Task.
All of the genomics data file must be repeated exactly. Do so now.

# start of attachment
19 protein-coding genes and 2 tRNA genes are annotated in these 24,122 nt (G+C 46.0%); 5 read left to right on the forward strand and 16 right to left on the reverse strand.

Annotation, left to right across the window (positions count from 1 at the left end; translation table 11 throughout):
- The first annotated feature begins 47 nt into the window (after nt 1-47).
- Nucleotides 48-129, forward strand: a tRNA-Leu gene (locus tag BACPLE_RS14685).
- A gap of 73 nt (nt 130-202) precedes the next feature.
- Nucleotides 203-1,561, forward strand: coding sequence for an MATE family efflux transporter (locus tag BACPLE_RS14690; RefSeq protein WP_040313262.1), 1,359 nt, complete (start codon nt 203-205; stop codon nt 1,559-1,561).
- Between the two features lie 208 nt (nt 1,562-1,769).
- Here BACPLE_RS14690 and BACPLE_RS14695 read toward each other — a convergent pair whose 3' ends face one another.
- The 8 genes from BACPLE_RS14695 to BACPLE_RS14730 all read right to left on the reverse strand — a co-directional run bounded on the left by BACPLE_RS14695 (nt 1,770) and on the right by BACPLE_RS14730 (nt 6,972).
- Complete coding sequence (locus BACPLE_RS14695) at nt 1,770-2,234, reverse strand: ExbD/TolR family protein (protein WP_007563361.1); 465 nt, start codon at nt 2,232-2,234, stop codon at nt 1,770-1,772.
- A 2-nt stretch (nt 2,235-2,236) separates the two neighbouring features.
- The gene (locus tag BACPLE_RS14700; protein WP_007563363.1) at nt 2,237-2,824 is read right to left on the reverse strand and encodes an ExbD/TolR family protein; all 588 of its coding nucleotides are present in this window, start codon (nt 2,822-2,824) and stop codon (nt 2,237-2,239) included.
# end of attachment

19 protein-coding genes and 2 tRNA genes are annotated in these 24,122 nt (G+C 46.0%); 5 read left to right on the forward strand and 16 right to left on the reverse strand.

Annotation, left to right across the window (positions count from 1 at the left end; translation table 11 throughout):
- The first annotated feature begins 47 nt into the window (after nt 1-47).
- Nucleotides 48-129, forward strand: a tRNA-Leu gene (locus tag BACPLE_RS14685).
- A gap of 73 nt (nt 130-202) precedes the next feature.
- Nucleotides 203-1,561, forward strand: coding sequence for an MATE family efflux transporter (locus tag BACPLE_RS14690; RefSeq protein WP_040313262.1), 1,359 nt, complete (start codon nt 203-205; stop codon nt 1,559-1,561).
- Between the two features lie 208 nt (nt 1,562-1,769).
- Here BACPLE_RS14690 and BACPLE_RS14695 read toward each other — a convergent pair whose 3' ends face one another.
- The 8 genes from BACPLE_RS14695 to BACPLE_RS14730 all read right to left on the reverse strand — a co-directional run bounded on the left by BACPLE_RS14695 (nt 1,770) and on the right by BACPLE_RS14730 (nt 6,972).
- Complete coding sequence (locus BACPLE_RS14695) at nt 1,770-2,234, reverse strand: ExbD/TolR family protein (protein WP_007563361.1); 465 nt, start codon at nt 2,232-2,234, stop codon at nt 1,770-1,772.
- A 2-nt stretch (nt 2,235-2,236) separates the two neighbouring features.
- The gene (locus tag BACPLE_RS14700; protein WP_007563363.1) at nt 2,237-2,824 is read right to left on the reverse strand and encodes an ExbD/TolR family protein; all 588 of its coding nucleotides are present in this window, start codon (nt 2,822-2,824) and stop codon (nt 2,237-2,239) included.